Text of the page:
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Insights on Egypt from Israel

Maj. Gen. (Res.) Yaakov Amidror, who held several senior posts in the Israel Defense Forces, including head of the IDF division preparing Israel’s National Intelligence Assessment, held a conference call this morning sponsored by One Jerusalem. In discussing Egypt, he said this:

There is no question that this is one of the fruits of the Internet technology — that these are mechanisms which give people the ability to organize without an organization … [T]his is the strength of the opposition: the fact that it was not organized by someone, but is a matter of people who organized themselves.

But when it comes to the next stage …  I mean “We don’t want Mubarak” is okay, but now you want something that can bring you to another stage. For that, you need an organization. And in elections after some months, there are very few organizations who have the ability to organize themselves … [other than] the Muslim Brotherhood. They have a long history, they have very deep roots in the society and when they compete with other elements of the opposition, which do not have these traditions, this organization, these roots, it is a new phenomenon …

In The Case for Democracy, Natan Sharansky warned that elections are never the beginning of the democratic process, but can only occur after the basic institutions of a free society are in place — a free press, the rule of law, independent courts, political parties. It was why he praised George W. Bush’s landmark June 24, 2002, speech conditioning U.S. support for a Palestinian state on prior Palestinian success in building “a practicing democracy, based on tolerance and liberty” — and then opposed the Roadmap, which he viewed as Bush’s abandonment of that condition in exchange for faith in Mahmoud Abbas as a “moderate.”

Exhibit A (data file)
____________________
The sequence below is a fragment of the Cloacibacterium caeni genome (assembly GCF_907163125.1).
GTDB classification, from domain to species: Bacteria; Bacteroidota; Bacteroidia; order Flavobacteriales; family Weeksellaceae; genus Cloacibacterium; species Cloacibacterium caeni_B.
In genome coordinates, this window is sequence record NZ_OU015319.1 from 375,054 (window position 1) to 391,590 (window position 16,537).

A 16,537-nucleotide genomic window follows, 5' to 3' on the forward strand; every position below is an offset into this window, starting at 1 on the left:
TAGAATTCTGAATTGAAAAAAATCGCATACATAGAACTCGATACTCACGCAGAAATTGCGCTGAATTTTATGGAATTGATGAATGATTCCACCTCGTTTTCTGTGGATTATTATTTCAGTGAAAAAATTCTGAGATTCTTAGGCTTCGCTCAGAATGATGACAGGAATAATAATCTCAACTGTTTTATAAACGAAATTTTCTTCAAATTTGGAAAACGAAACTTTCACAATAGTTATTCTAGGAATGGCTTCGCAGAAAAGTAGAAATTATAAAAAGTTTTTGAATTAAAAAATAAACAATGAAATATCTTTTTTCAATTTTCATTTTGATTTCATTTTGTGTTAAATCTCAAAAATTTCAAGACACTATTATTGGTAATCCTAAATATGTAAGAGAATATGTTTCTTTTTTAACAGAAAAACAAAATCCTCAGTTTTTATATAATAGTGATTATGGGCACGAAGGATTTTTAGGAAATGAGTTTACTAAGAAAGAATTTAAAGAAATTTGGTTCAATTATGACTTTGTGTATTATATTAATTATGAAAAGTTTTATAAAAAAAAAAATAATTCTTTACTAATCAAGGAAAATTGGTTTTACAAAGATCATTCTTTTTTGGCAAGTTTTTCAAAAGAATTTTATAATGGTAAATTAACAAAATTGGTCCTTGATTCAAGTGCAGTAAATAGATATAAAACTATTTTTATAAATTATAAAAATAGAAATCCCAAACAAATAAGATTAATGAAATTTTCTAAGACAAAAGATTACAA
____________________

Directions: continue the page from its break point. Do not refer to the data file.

Sharansky’s insight was that moderation is not a function of a leader’s disposition or promises but of the society he governs: “One can rely on a free society to create the moderate, but one cannot rely on a moderate to create a free society.” In thinking about Egypt and its future, perhaps we can profit from a comparison of the Bush administration’s great achievement — the long, hard slog to create a representative government in Iraq — and the administration’s signal failure: the “shortcut” elections it sponsored in 2006 that produced the victory of Hamas.

The Obama administration’s current approach may be, as former State Department senior adviser Christian Whiton argues, too clever by half — closer to what produced Hamastan than what is necessary for a lasting democratic result.



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